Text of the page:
The Martin Instrument Co. provided basic biographical information about Tex Beneke in one of its cartoon-type ads.  Small illustrations helped to tell the story.  (This copy comes from the Apr. 1950 issue of a Dutch music magazine, Tuney Tunes.)
    This is the story of a famous American musician, Tex Beneke, who was a saxophonist and vocalist with Glenn Miller.  After Miller's disappearance, he became leader of The Glenn Miller Orchestra.
   Born in Fort Worth, Texas with the given name Gordon Beneke, he first was attracted to the saxophone while a young boy in school.
rough translation and summary by Christopher Popa
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   In 1923, his parents gave him a brand new saxophone as a Christmas present.  Though he became famous as a tenor saxophonist, this horn was an alto.
    Beneke began taking saxophone lessons with a local teacher, and showed a lot of promise.
    As his skills continued to develop, he purchased a Martin tenor saxophone.
   He gained experience as a member of various bands which performed at school and other area dances.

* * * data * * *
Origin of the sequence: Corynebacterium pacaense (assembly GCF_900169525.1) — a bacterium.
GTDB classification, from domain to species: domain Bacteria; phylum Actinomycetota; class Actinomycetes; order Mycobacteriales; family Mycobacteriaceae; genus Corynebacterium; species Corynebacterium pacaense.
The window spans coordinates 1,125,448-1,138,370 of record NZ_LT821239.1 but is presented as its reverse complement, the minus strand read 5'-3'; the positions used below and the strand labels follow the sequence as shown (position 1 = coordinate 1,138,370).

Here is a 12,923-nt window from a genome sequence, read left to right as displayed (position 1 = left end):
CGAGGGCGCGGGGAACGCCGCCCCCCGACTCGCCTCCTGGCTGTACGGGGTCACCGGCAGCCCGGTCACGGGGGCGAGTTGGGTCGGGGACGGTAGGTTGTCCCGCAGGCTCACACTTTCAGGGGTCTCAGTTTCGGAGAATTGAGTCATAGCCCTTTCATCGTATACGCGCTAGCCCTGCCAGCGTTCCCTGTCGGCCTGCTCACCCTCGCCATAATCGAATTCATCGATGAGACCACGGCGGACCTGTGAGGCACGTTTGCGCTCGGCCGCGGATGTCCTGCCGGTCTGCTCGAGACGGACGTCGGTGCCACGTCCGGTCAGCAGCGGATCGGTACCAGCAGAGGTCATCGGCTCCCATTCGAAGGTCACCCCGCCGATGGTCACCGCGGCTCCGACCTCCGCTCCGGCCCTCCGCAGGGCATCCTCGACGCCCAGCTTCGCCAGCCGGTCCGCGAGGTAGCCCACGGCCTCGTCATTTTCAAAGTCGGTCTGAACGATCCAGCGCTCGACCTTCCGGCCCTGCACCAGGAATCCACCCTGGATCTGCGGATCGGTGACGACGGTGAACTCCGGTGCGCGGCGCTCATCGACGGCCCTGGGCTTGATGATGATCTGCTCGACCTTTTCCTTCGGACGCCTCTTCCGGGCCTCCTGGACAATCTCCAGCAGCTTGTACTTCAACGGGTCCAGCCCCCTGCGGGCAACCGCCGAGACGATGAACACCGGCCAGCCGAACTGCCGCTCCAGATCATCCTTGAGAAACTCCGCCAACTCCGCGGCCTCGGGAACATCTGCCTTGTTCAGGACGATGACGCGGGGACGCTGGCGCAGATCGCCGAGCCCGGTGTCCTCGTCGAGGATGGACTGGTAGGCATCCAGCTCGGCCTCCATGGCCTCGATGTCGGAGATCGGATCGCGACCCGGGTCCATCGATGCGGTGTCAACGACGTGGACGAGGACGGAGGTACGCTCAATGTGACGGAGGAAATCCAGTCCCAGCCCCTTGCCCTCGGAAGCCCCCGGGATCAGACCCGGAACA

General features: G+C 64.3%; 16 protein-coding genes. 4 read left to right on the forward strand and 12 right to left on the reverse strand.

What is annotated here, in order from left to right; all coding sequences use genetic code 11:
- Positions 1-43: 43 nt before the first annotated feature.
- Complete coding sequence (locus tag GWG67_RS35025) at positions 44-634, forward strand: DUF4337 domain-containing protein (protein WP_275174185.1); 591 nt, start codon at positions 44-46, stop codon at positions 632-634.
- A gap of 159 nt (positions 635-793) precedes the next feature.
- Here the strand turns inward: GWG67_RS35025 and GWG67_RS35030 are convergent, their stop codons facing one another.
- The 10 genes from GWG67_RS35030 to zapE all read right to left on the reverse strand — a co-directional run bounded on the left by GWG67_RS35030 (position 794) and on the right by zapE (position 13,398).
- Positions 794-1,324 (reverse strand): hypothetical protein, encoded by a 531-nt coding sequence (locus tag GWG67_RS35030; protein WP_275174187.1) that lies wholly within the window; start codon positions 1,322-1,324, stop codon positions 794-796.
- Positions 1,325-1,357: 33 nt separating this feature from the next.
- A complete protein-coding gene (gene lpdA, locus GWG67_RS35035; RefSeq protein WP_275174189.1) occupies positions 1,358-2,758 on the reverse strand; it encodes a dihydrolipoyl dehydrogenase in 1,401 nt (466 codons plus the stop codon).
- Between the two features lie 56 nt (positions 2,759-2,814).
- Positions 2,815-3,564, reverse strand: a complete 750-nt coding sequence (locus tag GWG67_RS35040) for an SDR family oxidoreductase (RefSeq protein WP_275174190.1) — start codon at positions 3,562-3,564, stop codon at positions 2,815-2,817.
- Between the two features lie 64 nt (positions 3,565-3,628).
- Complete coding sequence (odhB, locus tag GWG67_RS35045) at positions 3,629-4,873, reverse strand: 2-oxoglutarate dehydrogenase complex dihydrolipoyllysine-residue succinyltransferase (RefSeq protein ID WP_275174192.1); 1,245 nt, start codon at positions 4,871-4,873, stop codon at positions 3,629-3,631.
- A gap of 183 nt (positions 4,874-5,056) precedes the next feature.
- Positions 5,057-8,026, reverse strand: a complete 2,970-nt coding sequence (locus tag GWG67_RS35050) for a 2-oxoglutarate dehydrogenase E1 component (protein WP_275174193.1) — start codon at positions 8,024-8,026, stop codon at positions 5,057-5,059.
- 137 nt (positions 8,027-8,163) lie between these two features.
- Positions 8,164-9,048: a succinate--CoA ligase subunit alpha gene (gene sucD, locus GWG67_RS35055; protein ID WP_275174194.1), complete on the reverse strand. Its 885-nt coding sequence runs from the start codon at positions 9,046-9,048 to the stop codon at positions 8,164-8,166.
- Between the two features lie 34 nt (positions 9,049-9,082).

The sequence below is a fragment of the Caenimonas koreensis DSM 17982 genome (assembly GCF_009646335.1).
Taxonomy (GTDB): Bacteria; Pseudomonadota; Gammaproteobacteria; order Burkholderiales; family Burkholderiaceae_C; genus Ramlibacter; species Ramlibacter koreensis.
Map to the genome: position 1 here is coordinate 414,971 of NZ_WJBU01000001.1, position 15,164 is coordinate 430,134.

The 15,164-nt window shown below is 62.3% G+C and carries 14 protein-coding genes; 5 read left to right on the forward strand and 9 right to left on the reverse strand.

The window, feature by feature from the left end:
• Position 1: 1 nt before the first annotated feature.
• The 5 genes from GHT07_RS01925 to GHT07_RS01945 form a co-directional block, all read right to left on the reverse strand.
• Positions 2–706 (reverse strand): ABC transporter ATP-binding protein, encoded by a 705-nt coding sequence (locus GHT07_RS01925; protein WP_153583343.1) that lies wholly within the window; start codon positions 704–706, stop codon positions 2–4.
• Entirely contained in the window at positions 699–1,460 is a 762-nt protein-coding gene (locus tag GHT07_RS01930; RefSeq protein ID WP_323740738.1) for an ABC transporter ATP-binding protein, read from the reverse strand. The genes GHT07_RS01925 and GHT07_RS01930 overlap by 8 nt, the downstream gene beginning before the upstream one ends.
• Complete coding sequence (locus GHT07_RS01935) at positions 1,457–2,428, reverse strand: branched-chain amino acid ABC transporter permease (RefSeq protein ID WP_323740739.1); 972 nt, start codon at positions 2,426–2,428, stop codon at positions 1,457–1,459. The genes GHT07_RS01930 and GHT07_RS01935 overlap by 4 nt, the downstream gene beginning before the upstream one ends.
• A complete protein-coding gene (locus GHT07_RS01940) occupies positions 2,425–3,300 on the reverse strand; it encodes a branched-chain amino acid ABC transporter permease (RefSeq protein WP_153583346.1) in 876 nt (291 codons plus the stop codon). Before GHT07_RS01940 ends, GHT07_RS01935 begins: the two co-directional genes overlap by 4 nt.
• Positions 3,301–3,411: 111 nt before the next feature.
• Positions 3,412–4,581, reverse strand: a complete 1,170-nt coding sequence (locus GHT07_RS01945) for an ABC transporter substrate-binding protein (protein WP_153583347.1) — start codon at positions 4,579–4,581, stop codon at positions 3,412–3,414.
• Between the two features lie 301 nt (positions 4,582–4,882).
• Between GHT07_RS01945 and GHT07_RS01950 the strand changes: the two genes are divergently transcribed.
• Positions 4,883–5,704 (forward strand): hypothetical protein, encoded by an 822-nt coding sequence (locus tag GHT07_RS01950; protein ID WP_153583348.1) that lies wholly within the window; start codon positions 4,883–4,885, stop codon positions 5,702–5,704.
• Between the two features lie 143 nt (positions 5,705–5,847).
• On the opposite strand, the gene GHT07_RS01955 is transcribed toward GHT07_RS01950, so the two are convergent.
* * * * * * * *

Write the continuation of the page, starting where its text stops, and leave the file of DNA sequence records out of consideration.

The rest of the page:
Following graduation, Beneke [  l. ] was hired as a member of the Ben Young band.
   While working in Detroit, Beneke received a phone call from trombonist Glenn Miller, inviting him to come to New York and join his new band.
    Upon his arrival in New York City, Beneke went directly to a rehearsal of Miller's band.  He walked in and said, "Hi ya, fellows" with his Texas accent, so Miller responded, "Hi ya, Tex."  "Tex" became Beneke's nickname.
    Beneke became one of the featured members of Miller's band, which achieved great popularity and appeared in two movies, "Sun Valley Serenade" and "Orchestra Wives."
    Under Beneke's direction, The Glenn Miller Orchestra continued to win various popularity polls, though economics forced him to drop the band's string section, which Miller had used with his service band, in 1949.
    At the present time, Beneke continues to perform Miller music to great acclaim and still plays the same Martin saxophone which he has for more than a dozen years.